Our Mission Statement
In the unity with the Holy Spirit, our purpose is to foster a love for the liturgy which encourages compassion for people, inspires holiness, and nurtures an intimate relationship with our Lord, Jesus Christ.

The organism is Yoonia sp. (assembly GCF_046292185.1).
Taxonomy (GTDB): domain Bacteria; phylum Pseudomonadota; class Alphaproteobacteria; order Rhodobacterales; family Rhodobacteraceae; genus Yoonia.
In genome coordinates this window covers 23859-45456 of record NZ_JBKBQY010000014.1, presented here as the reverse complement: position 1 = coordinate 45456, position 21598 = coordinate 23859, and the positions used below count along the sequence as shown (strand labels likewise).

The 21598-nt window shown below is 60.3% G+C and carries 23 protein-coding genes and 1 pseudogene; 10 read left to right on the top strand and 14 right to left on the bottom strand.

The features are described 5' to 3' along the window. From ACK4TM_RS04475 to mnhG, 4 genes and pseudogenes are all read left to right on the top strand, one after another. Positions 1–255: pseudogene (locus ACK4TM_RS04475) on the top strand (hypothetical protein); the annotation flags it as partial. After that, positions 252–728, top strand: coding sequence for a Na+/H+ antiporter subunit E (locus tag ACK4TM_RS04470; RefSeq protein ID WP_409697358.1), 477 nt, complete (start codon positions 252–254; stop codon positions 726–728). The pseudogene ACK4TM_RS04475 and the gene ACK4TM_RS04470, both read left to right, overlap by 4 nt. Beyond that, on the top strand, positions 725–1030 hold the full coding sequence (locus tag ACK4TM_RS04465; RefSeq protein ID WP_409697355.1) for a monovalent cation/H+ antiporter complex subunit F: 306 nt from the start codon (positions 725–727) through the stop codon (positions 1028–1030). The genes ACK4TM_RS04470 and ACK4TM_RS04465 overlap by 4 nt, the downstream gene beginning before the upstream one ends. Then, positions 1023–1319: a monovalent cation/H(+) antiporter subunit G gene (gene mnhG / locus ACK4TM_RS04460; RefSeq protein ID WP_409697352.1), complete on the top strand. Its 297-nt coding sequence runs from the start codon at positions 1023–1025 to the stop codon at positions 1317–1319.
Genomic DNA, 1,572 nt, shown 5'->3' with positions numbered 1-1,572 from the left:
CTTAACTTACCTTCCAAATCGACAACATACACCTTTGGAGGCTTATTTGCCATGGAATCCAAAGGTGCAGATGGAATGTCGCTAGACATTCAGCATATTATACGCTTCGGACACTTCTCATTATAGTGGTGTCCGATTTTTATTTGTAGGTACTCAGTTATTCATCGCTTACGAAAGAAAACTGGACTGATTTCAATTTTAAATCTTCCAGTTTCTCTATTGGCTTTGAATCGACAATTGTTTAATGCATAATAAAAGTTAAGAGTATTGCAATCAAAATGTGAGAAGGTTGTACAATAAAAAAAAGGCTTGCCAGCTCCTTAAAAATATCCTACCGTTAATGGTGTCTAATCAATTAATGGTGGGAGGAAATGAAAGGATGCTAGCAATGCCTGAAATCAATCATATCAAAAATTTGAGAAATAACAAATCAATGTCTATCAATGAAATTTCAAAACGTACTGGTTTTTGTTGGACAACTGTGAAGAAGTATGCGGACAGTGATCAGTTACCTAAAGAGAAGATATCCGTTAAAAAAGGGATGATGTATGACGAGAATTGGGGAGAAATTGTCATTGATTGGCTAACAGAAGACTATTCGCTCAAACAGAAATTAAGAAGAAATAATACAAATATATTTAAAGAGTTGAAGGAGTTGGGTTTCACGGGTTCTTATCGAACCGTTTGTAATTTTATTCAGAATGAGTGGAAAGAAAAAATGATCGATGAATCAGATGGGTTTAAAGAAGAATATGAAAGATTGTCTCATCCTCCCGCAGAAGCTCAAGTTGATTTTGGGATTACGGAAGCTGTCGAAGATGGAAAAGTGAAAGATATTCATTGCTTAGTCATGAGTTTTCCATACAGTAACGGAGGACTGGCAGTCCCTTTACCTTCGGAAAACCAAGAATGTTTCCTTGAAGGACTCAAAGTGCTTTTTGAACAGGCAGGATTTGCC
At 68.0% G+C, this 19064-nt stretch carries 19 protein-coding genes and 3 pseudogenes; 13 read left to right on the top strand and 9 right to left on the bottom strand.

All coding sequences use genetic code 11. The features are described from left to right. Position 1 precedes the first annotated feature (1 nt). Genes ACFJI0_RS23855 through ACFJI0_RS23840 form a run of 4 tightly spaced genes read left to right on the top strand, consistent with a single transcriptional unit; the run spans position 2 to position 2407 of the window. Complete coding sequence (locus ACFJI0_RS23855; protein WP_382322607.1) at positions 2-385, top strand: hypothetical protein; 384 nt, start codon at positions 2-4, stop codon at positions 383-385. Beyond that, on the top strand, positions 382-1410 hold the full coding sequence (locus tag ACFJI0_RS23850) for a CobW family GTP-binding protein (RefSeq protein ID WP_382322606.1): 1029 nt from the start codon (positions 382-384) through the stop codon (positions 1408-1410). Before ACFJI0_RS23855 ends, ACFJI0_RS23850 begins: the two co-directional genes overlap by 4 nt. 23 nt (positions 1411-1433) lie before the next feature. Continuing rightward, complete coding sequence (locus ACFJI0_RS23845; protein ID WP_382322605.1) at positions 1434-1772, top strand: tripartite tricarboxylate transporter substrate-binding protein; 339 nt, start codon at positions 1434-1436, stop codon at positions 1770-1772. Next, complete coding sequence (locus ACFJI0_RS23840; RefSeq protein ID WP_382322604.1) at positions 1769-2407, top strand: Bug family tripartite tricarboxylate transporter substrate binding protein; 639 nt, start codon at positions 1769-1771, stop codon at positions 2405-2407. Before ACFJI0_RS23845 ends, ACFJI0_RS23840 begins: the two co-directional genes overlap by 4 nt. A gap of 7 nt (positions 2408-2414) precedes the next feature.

The goodness and humanity of God our Savior have appeared in our midst. We thank God for the many consolations he has given us during this sad exile of our pilgrimage here on earth. Before the Son of God became man his goodness was hidden, for God’s mercy is eternal, but how could such goodness be recognized? It was promised, but it was not experienced, and as a result few have believed in it. Often and in many ways the Lord used to speak through the prophets. Among other things, God said: I think thoughts of peace and not of affliction. But what did men respond, thinking thoughts of affliction and knowing nothing of peace? They said: Peace, peace, there is no peace. This response made the angels of peace weep bitterly, saying: Lord, who has believed our message? But now men believe because they see with their own eyes, and because God’s testimony has now become even more credible. He has gone so far as to pitch his tent in the sun so even the dimmest eyes see him. Notice that peace is not promised but sent to us; it is no longer deferred, it is given; peace is not prophesied but achieved. It is as if God the Father sent upon the earth a purse full of his mercy. This purse was burst open during the Lord’s passion to pour forth its hidden contents—the price of our redemption. It was only a small purse, but it was very full. As the Scriptures tell us: A little child has been given to us, but in him dwells all the fullness of the divine nature. The fullness of time brought with it the fullness of divinity. God’s Son came in the flesh so that mortal men could see and recognize God’s kindness. When God reveals his humanity, his goodness cannot possibly remain hidden. To show his kindness what more could he do beyond taking my human form? My humanity, I say, not Adam’s—that is, not such as he had before his fall. How could he have shown his mercy more clearly than by taking on himself our condition? For our sake the Word of God became as grass. What better proof could he have given of his love? The incarnation teaches us how much God cares for us and what he thinks and feels about us. We should stop thinking of our own sufferings and remember what he has suffered. Truly great and manifest are the goodness and humanity of God. He has given us a most wonderful proof of his goodness by adding humanity to his own divine nature.